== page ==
Here we are with another edition of “Ask the Pro” with Bob Abdou.
I have been thinking about working up a show to take to daycares and schools, that’s as far as I got, any thought? Randy G – Texas
Good direction to go into, I am going to focus on daycares in this answer and leave school shows for another time. Performing at daycares can be an easy way to start a puppet business. Let me throw some suggestions your way to help in achieving your goal. I have been performing at daycare schools since 1996 to the present, averaging over 100 shows a year. Why do I perform so many daycare shows? They make me feel young at heart, they are a nice source of income and I get to be home in time for lunch.
Let me just start out this story if you want to market daycare shows with this tidbit: You want to get hired again within the calendar year. If you find yourself getting phone calls from daycares throughout the year to come back, you doing something right – Congrats. There have been many daycares that hire me on the average of 3-6 times a year, this is what all pros want – “REPEAT CLIENTS”
When a daycare school hires me to perform a show, important details and guide lines are made before,during and after the show to be successful, here are some of mine:
*any child under the age of 3 must sit in the back
*children must stay behind the line during and after a show
*staff must be at each end of the audience in case of emergency
*staff talking? not during my show and this needs to be stressed in the intro
*any crying children, the show stops
*a crying child needs to exit the room so they can catch their breath
*payment is made either before or after the show, I do not accept term payments
*staff needs to participate by clapping and by watching the show
I am not going to comment on pricing because this is an individual decision. What I charged in Atlanta was too low for Philadelphia. What I charged in Philadelphia was too high for Austin. If a daycare has a budget, an entertainer needs to decide on whether to work within the budget or stay home, this is a personal choice.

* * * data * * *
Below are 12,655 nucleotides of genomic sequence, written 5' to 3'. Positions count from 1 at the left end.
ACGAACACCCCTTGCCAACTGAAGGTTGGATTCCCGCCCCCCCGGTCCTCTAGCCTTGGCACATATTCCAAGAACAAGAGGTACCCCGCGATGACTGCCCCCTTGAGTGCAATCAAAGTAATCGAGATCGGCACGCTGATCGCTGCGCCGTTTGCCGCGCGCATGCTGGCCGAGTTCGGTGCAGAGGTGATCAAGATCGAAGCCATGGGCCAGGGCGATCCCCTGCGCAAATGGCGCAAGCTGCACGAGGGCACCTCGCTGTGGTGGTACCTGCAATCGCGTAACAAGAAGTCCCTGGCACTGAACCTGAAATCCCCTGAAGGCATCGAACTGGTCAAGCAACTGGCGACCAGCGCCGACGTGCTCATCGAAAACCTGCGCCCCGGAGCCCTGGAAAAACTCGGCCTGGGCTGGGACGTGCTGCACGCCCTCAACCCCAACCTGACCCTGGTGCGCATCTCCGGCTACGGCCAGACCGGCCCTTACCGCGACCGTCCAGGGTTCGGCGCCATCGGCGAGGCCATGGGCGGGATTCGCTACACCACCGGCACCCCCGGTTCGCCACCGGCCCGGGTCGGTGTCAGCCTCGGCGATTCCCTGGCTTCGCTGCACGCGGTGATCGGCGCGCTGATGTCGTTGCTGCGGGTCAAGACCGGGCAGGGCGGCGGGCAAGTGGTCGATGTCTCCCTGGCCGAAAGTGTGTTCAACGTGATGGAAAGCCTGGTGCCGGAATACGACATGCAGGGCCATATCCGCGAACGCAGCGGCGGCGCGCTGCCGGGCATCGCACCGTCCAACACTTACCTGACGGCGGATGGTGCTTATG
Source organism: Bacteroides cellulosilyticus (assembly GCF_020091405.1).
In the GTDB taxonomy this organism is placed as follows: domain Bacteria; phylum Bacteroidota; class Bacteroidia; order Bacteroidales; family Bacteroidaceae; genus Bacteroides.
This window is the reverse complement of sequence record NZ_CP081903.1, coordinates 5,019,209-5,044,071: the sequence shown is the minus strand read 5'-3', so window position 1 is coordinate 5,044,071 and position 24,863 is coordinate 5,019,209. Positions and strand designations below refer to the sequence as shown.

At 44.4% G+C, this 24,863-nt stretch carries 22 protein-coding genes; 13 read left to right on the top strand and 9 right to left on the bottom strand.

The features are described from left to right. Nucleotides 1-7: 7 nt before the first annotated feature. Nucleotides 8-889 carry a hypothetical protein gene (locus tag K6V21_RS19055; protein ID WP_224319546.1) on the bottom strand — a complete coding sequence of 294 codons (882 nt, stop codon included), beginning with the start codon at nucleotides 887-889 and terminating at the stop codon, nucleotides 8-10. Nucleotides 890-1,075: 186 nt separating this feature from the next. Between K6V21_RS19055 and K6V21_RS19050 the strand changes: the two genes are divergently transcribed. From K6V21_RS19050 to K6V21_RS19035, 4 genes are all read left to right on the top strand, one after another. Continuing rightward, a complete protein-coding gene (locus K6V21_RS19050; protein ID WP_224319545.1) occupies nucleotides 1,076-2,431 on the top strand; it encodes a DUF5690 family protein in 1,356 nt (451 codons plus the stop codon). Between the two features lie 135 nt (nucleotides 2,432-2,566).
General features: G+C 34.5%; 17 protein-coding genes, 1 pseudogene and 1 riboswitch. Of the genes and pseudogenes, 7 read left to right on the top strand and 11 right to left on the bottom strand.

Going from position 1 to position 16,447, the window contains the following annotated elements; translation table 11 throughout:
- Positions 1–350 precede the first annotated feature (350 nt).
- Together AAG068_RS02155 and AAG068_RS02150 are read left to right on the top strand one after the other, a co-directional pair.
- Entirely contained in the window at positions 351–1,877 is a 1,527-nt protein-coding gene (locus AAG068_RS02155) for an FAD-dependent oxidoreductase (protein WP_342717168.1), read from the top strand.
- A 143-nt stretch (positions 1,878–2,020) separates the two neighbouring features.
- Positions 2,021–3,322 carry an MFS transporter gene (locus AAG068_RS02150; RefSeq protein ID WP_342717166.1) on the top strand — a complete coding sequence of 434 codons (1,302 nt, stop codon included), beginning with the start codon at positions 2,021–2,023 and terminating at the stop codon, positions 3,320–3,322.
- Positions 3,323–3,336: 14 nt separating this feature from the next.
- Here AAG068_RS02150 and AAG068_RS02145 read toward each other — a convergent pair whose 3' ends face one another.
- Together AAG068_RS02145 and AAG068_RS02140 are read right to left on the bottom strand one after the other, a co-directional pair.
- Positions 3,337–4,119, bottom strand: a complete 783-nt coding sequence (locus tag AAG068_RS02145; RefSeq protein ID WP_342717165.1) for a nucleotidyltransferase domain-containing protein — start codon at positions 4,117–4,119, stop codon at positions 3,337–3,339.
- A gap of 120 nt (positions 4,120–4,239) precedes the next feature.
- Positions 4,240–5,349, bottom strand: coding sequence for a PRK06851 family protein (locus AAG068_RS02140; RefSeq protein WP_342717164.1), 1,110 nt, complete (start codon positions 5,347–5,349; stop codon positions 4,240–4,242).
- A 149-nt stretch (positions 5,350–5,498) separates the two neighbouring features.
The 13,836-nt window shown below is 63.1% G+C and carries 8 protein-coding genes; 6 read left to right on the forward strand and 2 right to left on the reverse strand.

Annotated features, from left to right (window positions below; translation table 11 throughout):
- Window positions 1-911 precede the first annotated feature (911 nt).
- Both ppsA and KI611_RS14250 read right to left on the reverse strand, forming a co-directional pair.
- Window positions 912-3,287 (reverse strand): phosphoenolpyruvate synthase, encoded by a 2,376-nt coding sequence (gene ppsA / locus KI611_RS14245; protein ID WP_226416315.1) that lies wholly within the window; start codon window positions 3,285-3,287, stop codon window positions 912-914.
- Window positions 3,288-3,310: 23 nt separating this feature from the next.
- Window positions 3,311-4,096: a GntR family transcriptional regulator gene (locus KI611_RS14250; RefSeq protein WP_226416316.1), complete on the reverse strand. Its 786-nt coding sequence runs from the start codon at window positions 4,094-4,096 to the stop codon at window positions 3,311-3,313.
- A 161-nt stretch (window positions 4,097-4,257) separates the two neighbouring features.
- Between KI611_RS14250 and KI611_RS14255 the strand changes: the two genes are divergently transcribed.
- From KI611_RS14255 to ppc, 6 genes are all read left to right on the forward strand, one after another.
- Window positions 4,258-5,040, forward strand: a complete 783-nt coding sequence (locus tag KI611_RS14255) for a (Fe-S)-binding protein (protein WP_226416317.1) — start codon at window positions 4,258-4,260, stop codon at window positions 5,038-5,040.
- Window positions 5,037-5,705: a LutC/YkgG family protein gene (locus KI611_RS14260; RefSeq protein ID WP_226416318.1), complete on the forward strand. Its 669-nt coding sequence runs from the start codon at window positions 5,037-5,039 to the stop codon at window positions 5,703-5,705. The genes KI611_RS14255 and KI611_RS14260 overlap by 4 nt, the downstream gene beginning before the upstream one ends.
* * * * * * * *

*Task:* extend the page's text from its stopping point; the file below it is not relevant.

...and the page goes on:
Daycare shows are not like school shows where there is an emphasis on a theme. Daycare shows need to be fun, silly and professional lasting a minimum of 35 minutes. Crowd control is very vital, make sure young toddlers are positioned in such a way where all can enjoy the show without disturbance. If the audience can sit criss/cross (apple sauce) with staff members in the room, this will make for a safe and fun show.
A sound system is not a must but will be a huge help in controlling the room. I personally always perform with a sound system because ventriloquism works best with sound. There are many more suggestions for a daycare show but I have found when dealing with children, nothing is set in stone. Every group of children, every group of staff members and every daycare school is going to be a different adventure and challenge.
An important part in performing for daycare schools is to show the client that we are professional, have credibility and experience. Always arrive at least 1/2 hour minimum before showtime, we need to never make the client worry that we are not going to show up. An invoice needs to be sent to the client explaining the time length, cost, day and time of the show, this will help in the payment process. An invoice also allows the client to see that we are organized not some slacker who just plays with dolls. Once a performer gains respect from a client, the phone will never stop ringing.
Performing at daycares are a ton of fun, just make sure the check is not written in crayon (that actually happened to me).
If you have any questions for Bob, please send them to us.
Dan Willinger is a ventriloquism enthusiast and ventriloquist figure collector. He has been collecting for over 25 years. He created the Ventriloquist Central Collection. It now has over 100 ventriloquist figures and over 50 of them are Frank Marshall figures. Because of his love for the art of ventriloquism, Mr. Willinger created the website Ventriloquist Central. For more information about the website, go to: http://www.ventriloquistcentral.com
Copyright 2011 by Dan Willinger
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